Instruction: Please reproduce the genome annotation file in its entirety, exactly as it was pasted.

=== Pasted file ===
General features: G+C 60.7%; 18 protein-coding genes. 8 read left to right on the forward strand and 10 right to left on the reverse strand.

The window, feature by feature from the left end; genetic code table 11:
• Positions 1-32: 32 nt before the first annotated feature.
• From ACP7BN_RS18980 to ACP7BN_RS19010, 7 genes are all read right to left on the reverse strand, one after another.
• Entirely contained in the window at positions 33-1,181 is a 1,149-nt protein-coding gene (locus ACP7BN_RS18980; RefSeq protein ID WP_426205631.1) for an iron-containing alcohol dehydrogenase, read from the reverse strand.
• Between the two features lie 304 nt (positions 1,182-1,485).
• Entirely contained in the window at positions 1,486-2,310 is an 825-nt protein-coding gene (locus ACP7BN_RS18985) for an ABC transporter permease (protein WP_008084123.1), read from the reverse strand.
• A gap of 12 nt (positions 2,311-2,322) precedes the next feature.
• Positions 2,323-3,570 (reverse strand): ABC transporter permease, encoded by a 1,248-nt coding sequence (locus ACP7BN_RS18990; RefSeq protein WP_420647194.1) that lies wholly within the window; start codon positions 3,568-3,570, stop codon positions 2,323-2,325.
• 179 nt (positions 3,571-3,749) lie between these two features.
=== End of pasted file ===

General features: G+C 60.7%; 18 protein-coding genes. 8 read left to right on the forward strand and 10 right to left on the reverse strand.

The window, feature by feature from the left end; genetic code table 11:
• Positions 1-32: 32 nt before the first annotated feature.
• From ACP7BN_RS18980 to ACP7BN_RS19010, 7 genes are all read right to left on the reverse strand, one after another.
• Entirely contained in the window at positions 33-1,181 is a 1,149-nt protein-coding gene (locus ACP7BN_RS18980; RefSeq protein ID WP_426205631.1) for an iron-containing alcohol dehydrogenase, read from the reverse strand.
• Between the two features lie 304 nt (positions 1,182-1,485).
• Entirely contained in the window at positions 1,486-2,310 is an 825-nt protein-coding gene (locus ACP7BN_RS18985) for an ABC transporter permease (protein WP_008084123.1), read from the reverse strand.
• A gap of 12 nt (positions 2,311-2,322) precedes the next feature.
• Positions 2,323-3,570 (reverse strand): ABC transporter permease, encoded by a 1,248-nt coding sequence (locus ACP7BN_RS18990; RefSeq protein WP_420647194.1) that lies wholly within the window; start codon positions 3,568-3,570, stop codon positions 2,323-2,325.
• 179 nt (positions 3,571-3,749) lie between these two features.